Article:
"Yes, we learned that from now on, we should ask passengers to turn off cellphones even earlier before takeoff ..."
There's such an easy solution here: Just ask who's easiest to bribe. Seat auctions, as they are known, used to happen all the time back in the '70s, those mystical days of your parents' youth, when candy was a penny and politicians at least pretended they were trying. The process is simple: Whoever accepts the smallest amount for their ticket gets paid (off). If no one raises their hands at first, you up the reward until some slacker figures he'd rather buy a 4K TV than get home on time. And it worked really well, until airlines realized that saving two microseconds of income and bullying people out of seats would be a lot more fun.
United, if they weren't so busy letting sexual assaulters walk out of their airports, could learn a thing or two from Delta, which has taken a novel and slightly devious approach to the seat auction. When you check in on a Delta flight that's in danger of being overbooked, they will ask you in advance how much money you'd accept in exchange for a later flight, so they know beforehand whom to approach if they need to bump someone. It's basically a blind seat auction, and it helps Delta get planes out faster while kicking fewer customers to the curb. It might dash your hopes of getting $5,000 for your seat and throwing a legendary party, but ... actually yeah, that just sucks.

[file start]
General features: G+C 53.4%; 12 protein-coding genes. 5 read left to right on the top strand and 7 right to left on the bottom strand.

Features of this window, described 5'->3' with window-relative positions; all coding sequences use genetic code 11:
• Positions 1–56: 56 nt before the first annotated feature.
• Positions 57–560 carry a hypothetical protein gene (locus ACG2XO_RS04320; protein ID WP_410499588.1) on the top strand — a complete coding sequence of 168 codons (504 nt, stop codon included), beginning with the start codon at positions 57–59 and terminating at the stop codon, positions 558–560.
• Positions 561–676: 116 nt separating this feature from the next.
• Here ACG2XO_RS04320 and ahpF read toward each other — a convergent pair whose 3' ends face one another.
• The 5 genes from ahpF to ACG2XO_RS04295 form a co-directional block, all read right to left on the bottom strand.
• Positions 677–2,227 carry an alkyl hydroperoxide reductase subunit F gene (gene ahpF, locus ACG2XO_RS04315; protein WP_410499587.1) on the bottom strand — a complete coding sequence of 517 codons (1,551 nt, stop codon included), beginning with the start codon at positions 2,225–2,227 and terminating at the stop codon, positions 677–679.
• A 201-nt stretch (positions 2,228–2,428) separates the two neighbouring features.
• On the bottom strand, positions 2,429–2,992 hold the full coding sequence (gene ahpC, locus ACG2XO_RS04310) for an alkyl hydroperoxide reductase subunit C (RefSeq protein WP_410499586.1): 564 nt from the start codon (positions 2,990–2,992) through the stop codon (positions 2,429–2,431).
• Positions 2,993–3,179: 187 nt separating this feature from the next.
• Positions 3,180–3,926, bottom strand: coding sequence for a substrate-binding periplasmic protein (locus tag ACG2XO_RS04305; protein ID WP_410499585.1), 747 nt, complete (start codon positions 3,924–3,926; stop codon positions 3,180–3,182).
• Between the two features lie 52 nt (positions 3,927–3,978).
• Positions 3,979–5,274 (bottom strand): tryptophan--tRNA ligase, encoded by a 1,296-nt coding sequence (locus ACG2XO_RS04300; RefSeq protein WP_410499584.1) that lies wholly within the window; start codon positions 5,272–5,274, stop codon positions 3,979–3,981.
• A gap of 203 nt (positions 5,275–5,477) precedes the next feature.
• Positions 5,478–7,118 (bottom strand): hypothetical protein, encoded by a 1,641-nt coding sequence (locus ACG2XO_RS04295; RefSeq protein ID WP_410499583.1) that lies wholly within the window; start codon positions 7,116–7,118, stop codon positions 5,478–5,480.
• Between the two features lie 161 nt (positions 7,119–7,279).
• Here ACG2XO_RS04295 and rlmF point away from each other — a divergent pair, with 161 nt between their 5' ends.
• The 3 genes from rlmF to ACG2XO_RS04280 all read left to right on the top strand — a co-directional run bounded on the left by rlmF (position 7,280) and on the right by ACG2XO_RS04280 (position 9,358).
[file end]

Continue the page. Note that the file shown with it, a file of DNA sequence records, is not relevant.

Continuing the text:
Some of you may be screaming "JUST STOP OVERBOOKING FLIGHTS!" at the screen, but that will never happen. People miss flights or cancel all the time, and because giant metal tubes flying through the air while flipping off God is expensive, airlines will chase every single dollar they can get. So overbooking is here to stay, but hopefully people can make a few bucks off of it from now on instead of losing their teeth.
Let Computers Get Planes Off The Runway Faster
Have you ever been on a taxiing plane, ready to get up in the air and watch Bridesmaids for the fourth time, when the pilot announces that they'll be waiting another 20 minutes on the tarmac? Could you physically feel your soul shrivel and die a little bit? That happens a lot. At Newark International Airport, passengers wait an average of 52 minutes on the runway during bad traffic, which is sometimes longer than the flight itself. But even if the runways were wide open, those Newark passengers still waited an average of 14 minutes, burning up jet fuel and seeing how long they could keep their phone on before being yelled at by the flight crew.
The problem is that airports are apparently too dumb to figure how to optimally start pushing planes away from the gate so that they all end take off at ideal intervals. Fortunately, we created something smart enough to do that job for us: computers.
You may have read about them online.